Re:What does "computers of university employees" m (0)

Anonymous Coward | more than 3 years ago | (#33915160)

772 at its highest for now. Starting in June of 2011 the SSA will issue "random" numbers up through 899 for the first three digits.

Re:What does "computers of university employees" m (0)

Anonymous Coward | more than 3 years ago | (#33914436)

And a) is the reason my department does not trust IT cowboys with any of our data. This is data that cost actual money to generate, not some shit we downloaded off BitTorrent for fun. I hope you get fired.

Re:What does "computers of university employees" m (2, Insightful)

fluffy99 (870997) | more than 3 years ago | (#33914618)

And a) is the reason my department does not trust IT cowboys with any of our data. This is data that cost actual money to generate, not some shit we downloaded off BitTorrent for fun. I hope you get fired.

Well are you an arrogant and self-important little bugger. The fact is that improperly retaining and losing privacy act data costs money and reputation too (just ask the Veterans Administration). Potentially a lot more than some professors grading data where he stupidly tracks students by their full soc number. Or the sociology researcher keeping a huge database of personal info on their test subjects. The mandate for this action did not originate with the IT folks, but they were tasked to implement the policy. Stop being a little prick and try to understand the bigger picture.

Besides the article didn't say it was going to delete the data. It said "cleanup" which could be anything from a script that pops up when it detects questionable data, or even maybe it just moves it off of theft-prone laptops and desktops onto a central file server.

Many institutions are going the route of encryption. Hard drives are encrypted, and anything stored onto removeable media gets encrypted. A pain in the ass to be sure, but it does allow management to claim that no data was compromise if a laptop disappears.

Re:What does "computers of university employees" m (1)

Entropius (188861) | more than 3 years ago | (#33915154)

As someone who works rather intimately with the department-level IT guys at a university, this would be a disaster. They don't have time to install automatic encryption software on everyone's disk, and *we* don't have time to wait on the computer to run crypto on it. Yes, disk encryption software is pretty fast -- but it's slower than the RAID we're pulling the data from, and the CPU is busy doing other things.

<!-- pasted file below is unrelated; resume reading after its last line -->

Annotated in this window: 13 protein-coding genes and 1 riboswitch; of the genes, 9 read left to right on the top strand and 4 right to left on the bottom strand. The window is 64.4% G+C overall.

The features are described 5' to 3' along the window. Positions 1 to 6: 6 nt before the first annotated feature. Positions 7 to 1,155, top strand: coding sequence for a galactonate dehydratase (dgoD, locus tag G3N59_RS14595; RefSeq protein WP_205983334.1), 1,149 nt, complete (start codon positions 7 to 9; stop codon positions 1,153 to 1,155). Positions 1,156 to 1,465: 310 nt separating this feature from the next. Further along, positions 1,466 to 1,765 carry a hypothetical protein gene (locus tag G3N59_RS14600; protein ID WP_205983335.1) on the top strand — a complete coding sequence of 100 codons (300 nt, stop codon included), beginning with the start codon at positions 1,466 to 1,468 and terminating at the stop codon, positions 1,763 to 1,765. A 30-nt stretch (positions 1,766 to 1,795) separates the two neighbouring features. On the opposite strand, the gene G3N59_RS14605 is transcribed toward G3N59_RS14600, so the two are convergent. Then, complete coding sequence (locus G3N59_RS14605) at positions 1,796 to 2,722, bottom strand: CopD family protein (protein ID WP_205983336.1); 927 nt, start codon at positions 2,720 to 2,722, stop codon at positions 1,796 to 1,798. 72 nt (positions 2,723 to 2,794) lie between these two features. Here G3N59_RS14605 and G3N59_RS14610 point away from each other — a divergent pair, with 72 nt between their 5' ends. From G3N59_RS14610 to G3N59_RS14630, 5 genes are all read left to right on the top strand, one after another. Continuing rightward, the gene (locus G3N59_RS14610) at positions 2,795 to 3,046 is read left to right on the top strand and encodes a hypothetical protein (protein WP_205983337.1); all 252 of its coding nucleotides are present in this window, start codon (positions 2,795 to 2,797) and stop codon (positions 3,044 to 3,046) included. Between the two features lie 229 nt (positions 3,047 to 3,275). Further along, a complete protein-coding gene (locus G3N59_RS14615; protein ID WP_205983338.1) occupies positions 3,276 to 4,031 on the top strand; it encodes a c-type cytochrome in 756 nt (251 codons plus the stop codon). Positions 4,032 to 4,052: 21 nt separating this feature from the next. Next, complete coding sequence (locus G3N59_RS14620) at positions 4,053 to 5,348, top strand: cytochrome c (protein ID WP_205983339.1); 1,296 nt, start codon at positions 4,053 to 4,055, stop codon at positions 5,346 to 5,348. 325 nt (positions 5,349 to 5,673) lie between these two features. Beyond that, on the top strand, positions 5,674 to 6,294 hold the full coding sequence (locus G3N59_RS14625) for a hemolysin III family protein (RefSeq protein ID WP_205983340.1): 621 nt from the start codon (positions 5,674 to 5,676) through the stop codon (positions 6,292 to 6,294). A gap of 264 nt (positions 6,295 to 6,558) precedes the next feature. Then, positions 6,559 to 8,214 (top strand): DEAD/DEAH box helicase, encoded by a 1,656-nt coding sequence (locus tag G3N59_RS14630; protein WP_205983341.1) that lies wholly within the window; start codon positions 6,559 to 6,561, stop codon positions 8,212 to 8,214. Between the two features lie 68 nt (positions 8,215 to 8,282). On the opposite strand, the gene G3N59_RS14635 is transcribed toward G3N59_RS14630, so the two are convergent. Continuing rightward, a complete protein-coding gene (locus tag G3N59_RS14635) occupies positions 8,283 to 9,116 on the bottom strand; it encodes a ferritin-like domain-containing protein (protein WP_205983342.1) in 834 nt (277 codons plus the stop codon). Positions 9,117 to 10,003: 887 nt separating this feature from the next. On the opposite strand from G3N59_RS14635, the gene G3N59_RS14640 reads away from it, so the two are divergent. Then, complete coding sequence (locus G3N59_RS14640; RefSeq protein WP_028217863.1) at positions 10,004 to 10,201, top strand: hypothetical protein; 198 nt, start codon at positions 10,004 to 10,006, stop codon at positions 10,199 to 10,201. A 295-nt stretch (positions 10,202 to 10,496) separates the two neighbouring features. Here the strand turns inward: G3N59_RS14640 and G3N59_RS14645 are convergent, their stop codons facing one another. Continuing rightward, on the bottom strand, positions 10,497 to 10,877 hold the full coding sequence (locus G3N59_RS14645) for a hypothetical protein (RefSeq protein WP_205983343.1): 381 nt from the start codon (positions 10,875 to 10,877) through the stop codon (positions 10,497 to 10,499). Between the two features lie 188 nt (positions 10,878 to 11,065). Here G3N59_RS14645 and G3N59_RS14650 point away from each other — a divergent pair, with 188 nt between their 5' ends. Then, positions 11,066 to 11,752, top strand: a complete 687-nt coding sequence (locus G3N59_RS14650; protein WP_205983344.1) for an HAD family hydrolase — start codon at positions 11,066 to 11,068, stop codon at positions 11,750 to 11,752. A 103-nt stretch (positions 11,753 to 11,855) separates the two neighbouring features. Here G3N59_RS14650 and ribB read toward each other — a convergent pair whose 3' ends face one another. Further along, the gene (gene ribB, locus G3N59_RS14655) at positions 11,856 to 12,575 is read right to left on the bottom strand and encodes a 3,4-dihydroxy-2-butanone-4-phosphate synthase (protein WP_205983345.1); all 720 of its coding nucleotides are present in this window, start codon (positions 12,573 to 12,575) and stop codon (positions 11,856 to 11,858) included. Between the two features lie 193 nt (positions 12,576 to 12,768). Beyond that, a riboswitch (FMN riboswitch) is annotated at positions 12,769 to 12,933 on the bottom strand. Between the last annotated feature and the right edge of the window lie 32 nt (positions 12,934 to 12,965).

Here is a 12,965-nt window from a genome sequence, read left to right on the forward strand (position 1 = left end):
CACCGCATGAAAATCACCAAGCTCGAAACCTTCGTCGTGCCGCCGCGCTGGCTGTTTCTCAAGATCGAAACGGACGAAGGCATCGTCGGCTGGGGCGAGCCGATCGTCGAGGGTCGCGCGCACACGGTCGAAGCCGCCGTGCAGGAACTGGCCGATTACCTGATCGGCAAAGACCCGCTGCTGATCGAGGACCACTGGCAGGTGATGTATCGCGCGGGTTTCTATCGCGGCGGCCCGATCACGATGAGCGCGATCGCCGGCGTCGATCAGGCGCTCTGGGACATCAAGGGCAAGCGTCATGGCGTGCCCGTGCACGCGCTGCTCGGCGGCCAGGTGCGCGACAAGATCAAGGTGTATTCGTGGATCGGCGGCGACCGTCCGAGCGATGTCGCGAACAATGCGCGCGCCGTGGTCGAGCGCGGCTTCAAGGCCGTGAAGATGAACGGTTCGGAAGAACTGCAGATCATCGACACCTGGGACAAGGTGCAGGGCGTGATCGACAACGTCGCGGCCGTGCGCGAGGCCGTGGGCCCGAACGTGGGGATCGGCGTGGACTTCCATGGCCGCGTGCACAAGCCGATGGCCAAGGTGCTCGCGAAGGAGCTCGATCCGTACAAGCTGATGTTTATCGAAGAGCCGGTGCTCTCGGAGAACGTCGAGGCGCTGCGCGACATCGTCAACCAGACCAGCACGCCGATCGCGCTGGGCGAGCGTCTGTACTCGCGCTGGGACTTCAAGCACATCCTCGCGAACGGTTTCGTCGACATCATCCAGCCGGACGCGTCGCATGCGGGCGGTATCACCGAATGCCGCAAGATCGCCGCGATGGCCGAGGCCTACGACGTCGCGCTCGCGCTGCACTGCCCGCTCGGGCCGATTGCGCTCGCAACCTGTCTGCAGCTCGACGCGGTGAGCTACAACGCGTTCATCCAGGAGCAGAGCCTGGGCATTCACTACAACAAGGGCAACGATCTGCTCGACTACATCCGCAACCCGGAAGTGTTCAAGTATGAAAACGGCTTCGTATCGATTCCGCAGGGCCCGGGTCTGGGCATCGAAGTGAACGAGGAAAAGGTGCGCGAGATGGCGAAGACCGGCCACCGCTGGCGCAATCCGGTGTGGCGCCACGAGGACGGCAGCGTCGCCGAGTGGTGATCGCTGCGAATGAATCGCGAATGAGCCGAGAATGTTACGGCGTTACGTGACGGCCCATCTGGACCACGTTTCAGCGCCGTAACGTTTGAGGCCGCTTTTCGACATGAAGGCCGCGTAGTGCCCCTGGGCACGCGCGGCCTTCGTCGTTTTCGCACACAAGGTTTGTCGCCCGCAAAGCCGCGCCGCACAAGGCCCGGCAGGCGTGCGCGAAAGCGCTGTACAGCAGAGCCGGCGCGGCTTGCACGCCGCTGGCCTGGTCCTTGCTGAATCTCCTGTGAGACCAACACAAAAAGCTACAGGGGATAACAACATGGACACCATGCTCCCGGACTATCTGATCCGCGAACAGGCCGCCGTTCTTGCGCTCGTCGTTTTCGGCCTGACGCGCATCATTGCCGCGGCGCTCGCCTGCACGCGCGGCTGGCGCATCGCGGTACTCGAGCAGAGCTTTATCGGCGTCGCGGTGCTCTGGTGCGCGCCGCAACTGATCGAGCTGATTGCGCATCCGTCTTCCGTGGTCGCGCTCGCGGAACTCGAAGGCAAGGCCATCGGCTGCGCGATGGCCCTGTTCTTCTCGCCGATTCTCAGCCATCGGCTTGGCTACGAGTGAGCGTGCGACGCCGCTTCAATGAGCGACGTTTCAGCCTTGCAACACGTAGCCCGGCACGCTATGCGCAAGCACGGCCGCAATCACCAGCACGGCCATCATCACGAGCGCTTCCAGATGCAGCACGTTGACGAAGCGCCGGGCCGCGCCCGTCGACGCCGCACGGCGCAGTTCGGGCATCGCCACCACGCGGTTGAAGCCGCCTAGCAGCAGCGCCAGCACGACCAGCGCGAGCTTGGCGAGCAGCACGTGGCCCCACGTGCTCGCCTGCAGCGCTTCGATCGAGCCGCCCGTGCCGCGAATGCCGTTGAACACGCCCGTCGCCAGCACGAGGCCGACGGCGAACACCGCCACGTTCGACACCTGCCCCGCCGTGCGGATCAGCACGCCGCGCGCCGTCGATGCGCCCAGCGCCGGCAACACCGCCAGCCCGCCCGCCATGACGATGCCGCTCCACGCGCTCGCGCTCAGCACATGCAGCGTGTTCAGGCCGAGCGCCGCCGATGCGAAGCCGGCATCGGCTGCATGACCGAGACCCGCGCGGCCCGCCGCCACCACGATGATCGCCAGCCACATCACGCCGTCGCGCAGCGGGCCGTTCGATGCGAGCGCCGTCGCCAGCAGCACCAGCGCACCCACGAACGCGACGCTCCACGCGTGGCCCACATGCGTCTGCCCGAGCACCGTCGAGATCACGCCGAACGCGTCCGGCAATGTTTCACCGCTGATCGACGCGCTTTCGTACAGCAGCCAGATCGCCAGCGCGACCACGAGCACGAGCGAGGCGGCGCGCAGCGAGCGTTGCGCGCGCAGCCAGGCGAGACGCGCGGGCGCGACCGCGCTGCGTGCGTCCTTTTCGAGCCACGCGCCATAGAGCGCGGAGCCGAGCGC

If you can't trust your professors to follow *reasonable* instructions about the protection of personal data without the nonsense of installing software on everyone's boxes, then you shouldn't trust them to work for you.

Re:What does "computers of university employees" m (1)

bigstrat2003 (1058574) | more than 3 years ago | (#33914710)

And that "I know better" attitude is precisely why the university is going to be putting this program in place. To say nothing of the reputation damage, HIPAA violations ain't cheap. So your "this data cost money" argument falls completely flat when doing nothing can cost money as well.

Re:What does "computers of university employees" m (0)

Anonymous Coward | more than 3 years ago | (#33914780)

Are you a PHD?

Re:What does "computers of university employees" m (1)

topham (32406) | more than 3 years ago | (#33914874)

I have 20 years of IT experience, including bringing a companies into PCI compliance after a breach.

Scanning data, identifying what it contains and locking it down are not difficult tasks. 99% of the data scanned is unlikely to trip false positives and is a complete non-issue. The remaining data can be quickly categorized as likely, or unlikely to be relevant with an appropriate perusal. The remaining data, actual non-compliant data, will consume the most time in dealing with properly.